Here is a very interesting statistic that may explain the recent perception of Gary's slump. Gary shoots better with less rest. In games with 0 or 1 day of rest, Gary has shot 42.5% from the field and 38.8% from 3PT. (These numbers improve when SEGABABA's aren't included). In games with 2 or 3 days of rest, Gary has shot 35.3% from the field and a pathetic 21.7% from downtown. So it seems that Gary is a player who needs to get in a groove over a period of several games. Taking extra rest days appears to throw off his groove. Now I'm not sure when the clamoring started, but the calls for Gary to play less have certainly crescendo-ed in the last few weeks. Consider this: Over the last 21 days, the Spurs have played 9 games. A third of them have been with 3+ days of rest. Now the sample size for these games is small (Gary has only played in 9 games with 2+ days of rest), but perhaps Gary's shooting can improve as our schedule picks back up. Not saying it is certain, but it is certainly something to keep an eye on.

Gary is hard on himself.

Of all the players on the team, Gary beats himself up the most. Even when he makes shots, you will see him smack his hands together and frown as he wonders, "Why can't I do that every time?" Gary expects to shoot well, and when he doesn't he gets mad at himself. I think Pop is sensitive to this fact. If he plays Nando or Patty, it will only continue to undermine Gary's confidence.

It's all about the playoffs.

With Pop, we know every decision is made with the playoffs in mind. The regular season is the pre-season. The playoffs are the only thing that matter. Regardless of how Kobe feels about it, the Spurs are a team focused on nothing but a championship run. Given this train of thought, his decision to play Gary must mean he thinks Gary needs to be the guy come playoff time. Last year, Gary averaged 7.5 ppg on 47.6% shooting in 15.4 mpg during the playoffs. Pretty good numbers considering he also shot 44.5% from 3 PT land. Unfortunately, he played horrendously against the Thunder in those last 4 games, shooting 28.6% from the field and 27.2% from 3 with increased minutes (17.8 mpg). He and Danny Green have a lot to do with why we lost that series.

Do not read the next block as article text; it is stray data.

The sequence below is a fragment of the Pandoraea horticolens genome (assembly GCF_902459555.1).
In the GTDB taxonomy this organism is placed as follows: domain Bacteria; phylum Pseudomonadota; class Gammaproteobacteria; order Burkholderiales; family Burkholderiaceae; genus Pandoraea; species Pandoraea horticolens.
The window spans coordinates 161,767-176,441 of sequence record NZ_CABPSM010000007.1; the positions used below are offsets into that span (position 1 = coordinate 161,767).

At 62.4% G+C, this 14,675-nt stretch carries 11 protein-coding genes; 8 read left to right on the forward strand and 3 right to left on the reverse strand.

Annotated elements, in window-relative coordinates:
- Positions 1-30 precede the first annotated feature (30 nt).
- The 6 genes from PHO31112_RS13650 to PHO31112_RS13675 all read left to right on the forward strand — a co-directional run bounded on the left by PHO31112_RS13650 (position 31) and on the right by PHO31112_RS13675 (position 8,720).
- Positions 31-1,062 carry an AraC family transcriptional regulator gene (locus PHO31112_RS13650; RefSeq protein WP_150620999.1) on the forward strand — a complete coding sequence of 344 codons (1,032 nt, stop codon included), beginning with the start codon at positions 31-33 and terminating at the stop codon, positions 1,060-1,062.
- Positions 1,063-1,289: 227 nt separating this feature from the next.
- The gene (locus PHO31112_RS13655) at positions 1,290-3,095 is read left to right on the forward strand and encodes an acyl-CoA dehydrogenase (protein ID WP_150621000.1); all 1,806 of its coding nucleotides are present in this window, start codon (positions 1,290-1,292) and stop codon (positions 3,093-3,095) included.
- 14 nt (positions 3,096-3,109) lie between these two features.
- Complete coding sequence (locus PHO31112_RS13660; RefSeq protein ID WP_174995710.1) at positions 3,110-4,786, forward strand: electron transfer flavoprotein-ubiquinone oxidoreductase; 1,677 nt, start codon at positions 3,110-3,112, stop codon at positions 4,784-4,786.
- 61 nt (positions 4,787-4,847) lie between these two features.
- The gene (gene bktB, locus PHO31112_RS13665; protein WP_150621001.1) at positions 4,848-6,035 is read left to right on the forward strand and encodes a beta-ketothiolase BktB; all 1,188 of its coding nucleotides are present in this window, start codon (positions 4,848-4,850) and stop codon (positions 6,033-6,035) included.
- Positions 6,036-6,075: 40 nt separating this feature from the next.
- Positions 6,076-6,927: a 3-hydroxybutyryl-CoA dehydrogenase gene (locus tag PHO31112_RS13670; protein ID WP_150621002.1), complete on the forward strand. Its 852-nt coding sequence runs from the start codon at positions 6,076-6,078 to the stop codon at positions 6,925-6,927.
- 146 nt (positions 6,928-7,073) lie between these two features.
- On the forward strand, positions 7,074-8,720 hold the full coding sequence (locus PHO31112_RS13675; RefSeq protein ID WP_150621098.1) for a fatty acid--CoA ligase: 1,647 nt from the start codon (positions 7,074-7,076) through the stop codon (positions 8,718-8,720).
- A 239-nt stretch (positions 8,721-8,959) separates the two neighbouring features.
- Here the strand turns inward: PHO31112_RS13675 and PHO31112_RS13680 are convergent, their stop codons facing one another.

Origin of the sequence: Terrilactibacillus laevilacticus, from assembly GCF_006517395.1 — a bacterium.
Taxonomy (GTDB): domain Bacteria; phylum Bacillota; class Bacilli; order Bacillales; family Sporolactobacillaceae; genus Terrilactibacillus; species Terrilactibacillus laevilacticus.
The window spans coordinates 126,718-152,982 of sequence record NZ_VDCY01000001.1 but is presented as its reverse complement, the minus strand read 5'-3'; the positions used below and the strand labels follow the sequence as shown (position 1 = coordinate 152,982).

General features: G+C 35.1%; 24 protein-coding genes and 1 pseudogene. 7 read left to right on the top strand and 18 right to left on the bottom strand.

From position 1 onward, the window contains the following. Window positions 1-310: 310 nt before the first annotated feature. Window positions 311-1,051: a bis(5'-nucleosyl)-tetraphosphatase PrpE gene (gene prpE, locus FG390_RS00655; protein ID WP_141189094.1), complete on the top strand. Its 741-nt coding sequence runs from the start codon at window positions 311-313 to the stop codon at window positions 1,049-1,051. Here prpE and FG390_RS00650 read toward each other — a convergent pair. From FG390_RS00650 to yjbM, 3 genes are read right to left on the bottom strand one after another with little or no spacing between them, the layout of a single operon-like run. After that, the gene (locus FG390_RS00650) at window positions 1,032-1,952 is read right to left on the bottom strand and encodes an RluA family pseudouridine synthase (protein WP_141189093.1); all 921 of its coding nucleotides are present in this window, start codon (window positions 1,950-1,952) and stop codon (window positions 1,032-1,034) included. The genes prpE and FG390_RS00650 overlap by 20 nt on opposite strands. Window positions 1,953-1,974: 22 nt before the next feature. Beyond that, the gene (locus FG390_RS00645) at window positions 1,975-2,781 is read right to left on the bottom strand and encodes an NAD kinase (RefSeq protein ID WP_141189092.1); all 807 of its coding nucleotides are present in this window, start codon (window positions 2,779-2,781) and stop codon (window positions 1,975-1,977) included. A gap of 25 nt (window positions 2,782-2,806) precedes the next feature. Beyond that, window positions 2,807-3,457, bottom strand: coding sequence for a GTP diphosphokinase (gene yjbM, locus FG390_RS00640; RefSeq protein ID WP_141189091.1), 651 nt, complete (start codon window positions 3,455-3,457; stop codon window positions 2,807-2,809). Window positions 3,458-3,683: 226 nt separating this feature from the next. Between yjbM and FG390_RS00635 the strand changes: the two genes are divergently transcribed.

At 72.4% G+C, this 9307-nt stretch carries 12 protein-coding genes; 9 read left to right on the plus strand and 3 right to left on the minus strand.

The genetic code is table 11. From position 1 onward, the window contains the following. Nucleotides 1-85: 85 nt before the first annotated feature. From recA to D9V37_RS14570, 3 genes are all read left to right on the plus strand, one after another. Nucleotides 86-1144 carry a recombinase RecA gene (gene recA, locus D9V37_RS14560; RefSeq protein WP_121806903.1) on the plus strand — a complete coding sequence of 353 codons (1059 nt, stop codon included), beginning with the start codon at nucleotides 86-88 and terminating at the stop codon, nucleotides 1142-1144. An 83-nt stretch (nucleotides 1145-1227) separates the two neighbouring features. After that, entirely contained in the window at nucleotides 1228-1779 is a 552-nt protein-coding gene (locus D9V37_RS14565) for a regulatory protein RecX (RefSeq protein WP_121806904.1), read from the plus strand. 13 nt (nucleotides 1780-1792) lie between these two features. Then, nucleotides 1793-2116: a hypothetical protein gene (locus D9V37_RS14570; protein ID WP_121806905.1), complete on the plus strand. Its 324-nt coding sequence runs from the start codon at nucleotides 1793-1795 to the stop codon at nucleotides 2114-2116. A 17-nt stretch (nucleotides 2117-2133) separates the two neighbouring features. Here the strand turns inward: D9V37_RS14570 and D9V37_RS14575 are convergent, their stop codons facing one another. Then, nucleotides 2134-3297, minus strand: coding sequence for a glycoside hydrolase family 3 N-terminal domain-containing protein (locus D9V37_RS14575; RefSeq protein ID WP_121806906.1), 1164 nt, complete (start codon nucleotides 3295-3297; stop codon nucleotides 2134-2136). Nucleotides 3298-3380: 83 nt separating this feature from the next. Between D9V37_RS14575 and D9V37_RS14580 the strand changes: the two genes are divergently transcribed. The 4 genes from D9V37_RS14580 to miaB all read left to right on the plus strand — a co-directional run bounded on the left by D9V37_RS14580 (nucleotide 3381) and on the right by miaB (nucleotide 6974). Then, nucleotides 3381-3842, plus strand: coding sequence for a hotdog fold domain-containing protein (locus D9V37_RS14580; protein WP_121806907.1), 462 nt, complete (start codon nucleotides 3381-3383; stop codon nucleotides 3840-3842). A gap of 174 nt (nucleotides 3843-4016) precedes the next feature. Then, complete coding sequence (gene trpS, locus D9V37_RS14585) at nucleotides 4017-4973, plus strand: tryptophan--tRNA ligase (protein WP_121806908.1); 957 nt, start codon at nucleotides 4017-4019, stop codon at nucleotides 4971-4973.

As is seen from the OKC series, a confident, consistent Gary is a key to our playoff success. Maybe more important than any statistic, Gary has the playoff experience that Patty and Nando lack. And he has proven that he can handle the pressure.

Personally, I think Nando is too turnover prone to be successful in the playoffs, especially against the quick, lane-clogging Thunder. He is also not a scorer; his value lies in his distribution. Patty is a good shooter, but he could be just like Bonner in the playoffs, going completely cold under the bright lights. I don't think we can take that risk. He also does not score off his own playmaking; 80% of his shots are assisted, as opposed to Gary's 60%.

Gary and Nando have the same A/TO ratio at 1.5 (Patty's is 1.2). Gary is a better scorer, can bail us out of a bad possession, and given that playoff games are generally two days apart, Gary can get in to a groove in the early rounds which he can hopefully sustain deep into the playoffs. I give Gary my vote of confidence, and I think he will get out of his slump very soon. Keep shootin Gary.